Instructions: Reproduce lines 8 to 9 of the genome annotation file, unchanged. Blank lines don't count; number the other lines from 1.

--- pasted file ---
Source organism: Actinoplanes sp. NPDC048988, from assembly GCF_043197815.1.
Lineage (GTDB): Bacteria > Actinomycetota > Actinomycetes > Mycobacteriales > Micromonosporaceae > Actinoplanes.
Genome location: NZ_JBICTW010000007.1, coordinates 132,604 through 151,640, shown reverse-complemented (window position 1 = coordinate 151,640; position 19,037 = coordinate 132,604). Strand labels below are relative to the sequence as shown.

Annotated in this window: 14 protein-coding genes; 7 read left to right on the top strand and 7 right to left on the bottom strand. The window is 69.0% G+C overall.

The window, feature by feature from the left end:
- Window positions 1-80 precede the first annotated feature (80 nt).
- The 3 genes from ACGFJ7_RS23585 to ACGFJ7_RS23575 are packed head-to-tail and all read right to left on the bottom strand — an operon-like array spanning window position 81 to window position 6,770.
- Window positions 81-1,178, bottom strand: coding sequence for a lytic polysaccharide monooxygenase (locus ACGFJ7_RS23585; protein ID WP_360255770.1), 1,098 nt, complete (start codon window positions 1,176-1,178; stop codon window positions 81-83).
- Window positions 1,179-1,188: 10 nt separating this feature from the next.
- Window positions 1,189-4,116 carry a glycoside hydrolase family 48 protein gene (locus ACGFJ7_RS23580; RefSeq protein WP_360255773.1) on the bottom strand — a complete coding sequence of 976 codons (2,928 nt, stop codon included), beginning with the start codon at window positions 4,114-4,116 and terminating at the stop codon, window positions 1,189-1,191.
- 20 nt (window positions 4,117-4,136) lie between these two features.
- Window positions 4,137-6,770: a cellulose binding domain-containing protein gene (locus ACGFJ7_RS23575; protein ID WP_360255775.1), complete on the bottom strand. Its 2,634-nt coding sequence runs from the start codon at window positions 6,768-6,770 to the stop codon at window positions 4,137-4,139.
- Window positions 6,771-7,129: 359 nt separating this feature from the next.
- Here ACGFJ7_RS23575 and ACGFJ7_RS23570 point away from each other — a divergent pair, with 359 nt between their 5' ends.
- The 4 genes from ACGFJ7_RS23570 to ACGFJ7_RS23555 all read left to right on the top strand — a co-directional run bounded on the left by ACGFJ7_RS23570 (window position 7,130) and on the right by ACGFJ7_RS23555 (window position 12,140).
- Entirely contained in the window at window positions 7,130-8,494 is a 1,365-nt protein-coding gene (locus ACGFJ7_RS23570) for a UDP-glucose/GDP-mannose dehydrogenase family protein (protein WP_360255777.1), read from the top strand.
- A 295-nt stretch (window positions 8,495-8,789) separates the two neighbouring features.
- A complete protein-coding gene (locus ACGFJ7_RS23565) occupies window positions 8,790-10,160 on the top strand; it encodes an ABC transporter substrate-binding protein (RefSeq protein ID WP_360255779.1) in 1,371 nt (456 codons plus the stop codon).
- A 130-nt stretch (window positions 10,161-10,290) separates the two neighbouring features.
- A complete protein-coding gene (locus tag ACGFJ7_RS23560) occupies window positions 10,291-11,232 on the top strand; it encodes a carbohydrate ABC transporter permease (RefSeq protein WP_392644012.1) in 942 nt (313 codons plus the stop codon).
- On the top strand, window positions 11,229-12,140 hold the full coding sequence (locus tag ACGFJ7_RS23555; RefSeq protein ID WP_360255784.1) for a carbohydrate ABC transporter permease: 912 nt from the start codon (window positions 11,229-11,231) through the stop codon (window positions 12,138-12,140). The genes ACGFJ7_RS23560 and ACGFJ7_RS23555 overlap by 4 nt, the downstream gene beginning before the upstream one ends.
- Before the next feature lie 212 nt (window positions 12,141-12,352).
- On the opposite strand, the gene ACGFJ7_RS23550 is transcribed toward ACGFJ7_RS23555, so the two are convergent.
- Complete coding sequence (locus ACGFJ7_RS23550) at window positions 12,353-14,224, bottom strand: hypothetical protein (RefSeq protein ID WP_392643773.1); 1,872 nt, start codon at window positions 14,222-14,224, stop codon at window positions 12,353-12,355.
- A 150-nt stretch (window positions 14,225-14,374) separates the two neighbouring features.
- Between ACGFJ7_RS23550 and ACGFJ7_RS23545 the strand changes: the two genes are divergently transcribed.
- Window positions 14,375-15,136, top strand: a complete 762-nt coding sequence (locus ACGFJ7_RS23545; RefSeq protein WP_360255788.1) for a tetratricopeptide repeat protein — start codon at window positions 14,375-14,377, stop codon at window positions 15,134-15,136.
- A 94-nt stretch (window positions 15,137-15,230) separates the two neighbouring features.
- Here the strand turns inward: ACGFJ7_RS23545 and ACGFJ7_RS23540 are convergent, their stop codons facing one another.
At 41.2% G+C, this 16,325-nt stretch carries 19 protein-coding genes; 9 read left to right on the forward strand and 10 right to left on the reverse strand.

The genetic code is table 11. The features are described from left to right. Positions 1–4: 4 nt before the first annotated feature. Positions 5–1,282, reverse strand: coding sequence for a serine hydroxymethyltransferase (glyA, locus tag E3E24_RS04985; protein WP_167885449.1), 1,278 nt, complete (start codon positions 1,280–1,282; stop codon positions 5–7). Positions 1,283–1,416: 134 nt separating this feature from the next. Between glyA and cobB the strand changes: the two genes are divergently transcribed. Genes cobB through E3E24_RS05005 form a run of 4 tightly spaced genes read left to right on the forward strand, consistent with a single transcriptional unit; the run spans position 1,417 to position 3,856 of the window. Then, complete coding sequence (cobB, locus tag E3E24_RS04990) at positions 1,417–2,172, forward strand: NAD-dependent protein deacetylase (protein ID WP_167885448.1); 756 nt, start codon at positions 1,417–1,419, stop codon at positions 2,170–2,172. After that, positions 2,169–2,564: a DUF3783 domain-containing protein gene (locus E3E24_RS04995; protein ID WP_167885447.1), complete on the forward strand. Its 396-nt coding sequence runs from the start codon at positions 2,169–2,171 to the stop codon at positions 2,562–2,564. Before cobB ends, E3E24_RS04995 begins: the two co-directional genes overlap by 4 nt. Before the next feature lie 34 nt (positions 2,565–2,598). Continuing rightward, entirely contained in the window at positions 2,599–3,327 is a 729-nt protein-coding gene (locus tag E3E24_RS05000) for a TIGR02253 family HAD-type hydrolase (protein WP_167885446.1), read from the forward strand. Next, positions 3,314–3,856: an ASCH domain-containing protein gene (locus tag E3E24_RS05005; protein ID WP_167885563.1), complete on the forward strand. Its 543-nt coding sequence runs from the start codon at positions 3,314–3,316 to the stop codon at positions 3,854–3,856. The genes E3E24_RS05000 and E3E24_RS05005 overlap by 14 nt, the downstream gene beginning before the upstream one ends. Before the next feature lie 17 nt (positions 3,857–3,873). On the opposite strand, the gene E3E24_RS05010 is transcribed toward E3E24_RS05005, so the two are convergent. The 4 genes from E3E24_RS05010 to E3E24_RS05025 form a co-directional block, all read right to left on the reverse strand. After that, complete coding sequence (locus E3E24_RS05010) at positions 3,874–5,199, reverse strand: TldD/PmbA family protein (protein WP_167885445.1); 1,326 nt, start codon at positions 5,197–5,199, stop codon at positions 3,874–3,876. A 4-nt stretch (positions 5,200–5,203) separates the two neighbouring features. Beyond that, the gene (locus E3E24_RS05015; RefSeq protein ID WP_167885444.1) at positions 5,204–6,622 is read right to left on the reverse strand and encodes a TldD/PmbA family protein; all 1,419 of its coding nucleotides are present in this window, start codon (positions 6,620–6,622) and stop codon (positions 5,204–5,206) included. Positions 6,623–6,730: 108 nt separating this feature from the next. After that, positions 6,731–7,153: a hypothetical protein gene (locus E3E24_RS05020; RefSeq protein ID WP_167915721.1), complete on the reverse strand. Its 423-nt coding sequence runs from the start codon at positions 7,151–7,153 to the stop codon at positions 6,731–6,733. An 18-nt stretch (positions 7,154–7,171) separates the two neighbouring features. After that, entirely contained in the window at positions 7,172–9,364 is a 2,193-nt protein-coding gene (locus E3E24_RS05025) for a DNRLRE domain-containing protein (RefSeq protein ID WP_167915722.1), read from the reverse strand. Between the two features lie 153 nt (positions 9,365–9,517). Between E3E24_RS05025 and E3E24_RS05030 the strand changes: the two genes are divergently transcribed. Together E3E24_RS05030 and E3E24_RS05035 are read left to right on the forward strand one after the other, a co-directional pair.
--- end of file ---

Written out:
- Window positions 81-1,178, bottom strand: coding sequence for a lytic polysaccharide monooxygenase (locus ACGFJ7_RS23585; protein ID WP_360255770.1), 1,098 nt, complete (start codon window positions 1,176-1,178; stop codon window positions 81-83).
- Window positions 1,179-1,188: 10 nt separating this feature from the next.